F Lydian, tritone between I (F) and #IV (B)
G Mixolydian, tritone between bVII (F) and III (B)
A Aeolian, tritone between bVI (F) and II (B)
B Locrian, tritone between bV (F) and I (B)

Because it's the same tritone, it wants to resolve to the same interval (i.e. the major third on the I of the parent major). Preventing that from happening is the key (no pun intended) to staying within a particular mode, rather than "falling through" to the parent major scale. In other words, as the functional V7-I is the essence of tonality, so avoiding it - though it lurks within - is the essence of modality.

(Just in case you're not completing the conceptual circle, observe that the note we think of as giving each mode its unique flavour is always one or other of the two scale tones comprising the diatonic tritone - the natural sixth of Dorian (B), the raised fourth of Lydian (B), the flat second of Phrygian (F), the flat seventh of Mixolydian (F), etc. In the case of the Ionian mode, of course, it's both).
Johnsy
Regular
Posts: 256 Joined: Tue Apr 06, 2004 12:00 am

Re: Modes: don't you just love 'em?

Post by merlyn »

tea for two wrote: Wed Jul 28, 2021 7:55 am Approximately 200 Modes yes 200 in Indian music.

I had a look into this and I think you mean there are over 200 ragas. A raga isn't exactly a mode as we understand it -- there is more to it. It's a vehicle for improvisation and includes melodic phrases. A parallel would be a jazz standard which is also a vehicle for improvisation, but the parallel is not exact as a raga is not a song or a melody.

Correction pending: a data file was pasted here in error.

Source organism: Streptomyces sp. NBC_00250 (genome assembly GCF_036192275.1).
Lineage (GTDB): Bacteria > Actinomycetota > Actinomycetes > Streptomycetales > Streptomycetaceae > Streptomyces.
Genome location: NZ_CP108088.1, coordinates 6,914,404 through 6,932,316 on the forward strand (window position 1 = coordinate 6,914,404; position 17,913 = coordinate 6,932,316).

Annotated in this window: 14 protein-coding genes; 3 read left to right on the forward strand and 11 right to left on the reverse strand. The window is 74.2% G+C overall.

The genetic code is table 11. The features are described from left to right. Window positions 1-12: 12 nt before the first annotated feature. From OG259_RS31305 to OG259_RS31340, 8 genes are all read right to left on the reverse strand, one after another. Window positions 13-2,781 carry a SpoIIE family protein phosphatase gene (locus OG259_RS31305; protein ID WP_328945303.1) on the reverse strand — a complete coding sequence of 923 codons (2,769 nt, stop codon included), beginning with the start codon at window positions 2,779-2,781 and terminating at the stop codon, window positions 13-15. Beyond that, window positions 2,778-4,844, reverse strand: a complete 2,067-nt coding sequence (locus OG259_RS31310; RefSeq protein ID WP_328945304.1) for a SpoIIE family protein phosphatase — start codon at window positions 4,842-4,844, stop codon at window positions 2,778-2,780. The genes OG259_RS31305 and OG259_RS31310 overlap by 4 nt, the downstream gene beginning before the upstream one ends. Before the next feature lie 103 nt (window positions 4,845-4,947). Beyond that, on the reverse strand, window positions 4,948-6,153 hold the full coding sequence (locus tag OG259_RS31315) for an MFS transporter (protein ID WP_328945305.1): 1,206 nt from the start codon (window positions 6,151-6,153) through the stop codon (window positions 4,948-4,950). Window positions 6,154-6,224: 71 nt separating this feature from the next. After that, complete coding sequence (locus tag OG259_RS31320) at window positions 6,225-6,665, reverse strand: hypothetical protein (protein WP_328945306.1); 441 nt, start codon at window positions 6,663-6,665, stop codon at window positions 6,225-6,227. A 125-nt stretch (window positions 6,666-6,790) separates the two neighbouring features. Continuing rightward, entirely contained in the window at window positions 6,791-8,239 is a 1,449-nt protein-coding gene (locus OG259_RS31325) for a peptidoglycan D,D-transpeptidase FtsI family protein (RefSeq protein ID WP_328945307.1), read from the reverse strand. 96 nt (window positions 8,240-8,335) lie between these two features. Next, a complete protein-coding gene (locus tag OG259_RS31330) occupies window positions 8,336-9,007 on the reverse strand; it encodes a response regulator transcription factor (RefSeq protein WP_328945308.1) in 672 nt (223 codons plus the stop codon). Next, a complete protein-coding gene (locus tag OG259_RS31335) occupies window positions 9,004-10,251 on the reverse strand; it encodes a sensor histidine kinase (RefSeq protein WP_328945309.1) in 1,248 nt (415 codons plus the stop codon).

There are scales called thaats that are a way of classifying ragas. Probably important to think about it that way round -- the raga comes first and the thaat is used to classify the raga. In the northern tradition there are ten thaats and on the raga Wikipedia page there is notation for nine :

Image

You can see Indian music has its own solfege. The practice is to use flats (komal) for all scale degrees except the fourth which can be natural or sharp (tivra). When all scale degrees are natural we have ... the major scale. Coincidence or what? Or maybe people like the sound of that one.

Bilawal : Ionian
Kalyan : Lydian
Bhairav : Phrygian

Those three thaats are modes of each other.

Purvi : Lydian b2 b6

Not a very satisfying name -- it's merely a description as this step pattern doesn't appear in any of the major or minor scales we are familiar with. It could also be :

Purvi : Blues scale with an added natural seventh.

To see how Purvi contains a blues scale I've started on the natural seventh. It's easier to think of it as C# blues scale : C# E F# G G# B C# + C natural (B# spelling it correctly).

Purvi could also be thought on as chromatic enclosures (i.e. the semi tone above and the semitone below) around the root and fifth + the major third

Image
Marva : Lydian b2 or
Marva : Blues scale with added b2

In this case it's F# blues scale -- F# A B C C# E F# + G

Bhairavi : Phrygian #4
Asavari : Aeolian
Kafi : Dorian
Todi : Phrygian #4 natural 7

Again a merely descriptive name. Todi could be thought on as the minor version of Purvi -- chromatic enclosures around the root and fifth + the minor third.

The tenth thaat is Khamaj : Mixolydian.

I have also seen Bhairav given as the double harmonic which you will know the sound of from Miserlou, the theme from Pulp Fiction.

If you turn these scales/modes/thaats/pool of notes to improvise with into sound then you've left the realm of theory and moved into practice. To get a feel for them every time there's a semitone bend up to it. Shakti have a track India which is bendtastic. :)
merlyn
Regular
Posts: 354 Joined: Thu Nov 07, 2019 3:15 am
It ain't what you don't know. It's what you know that ain't so.
Post Reply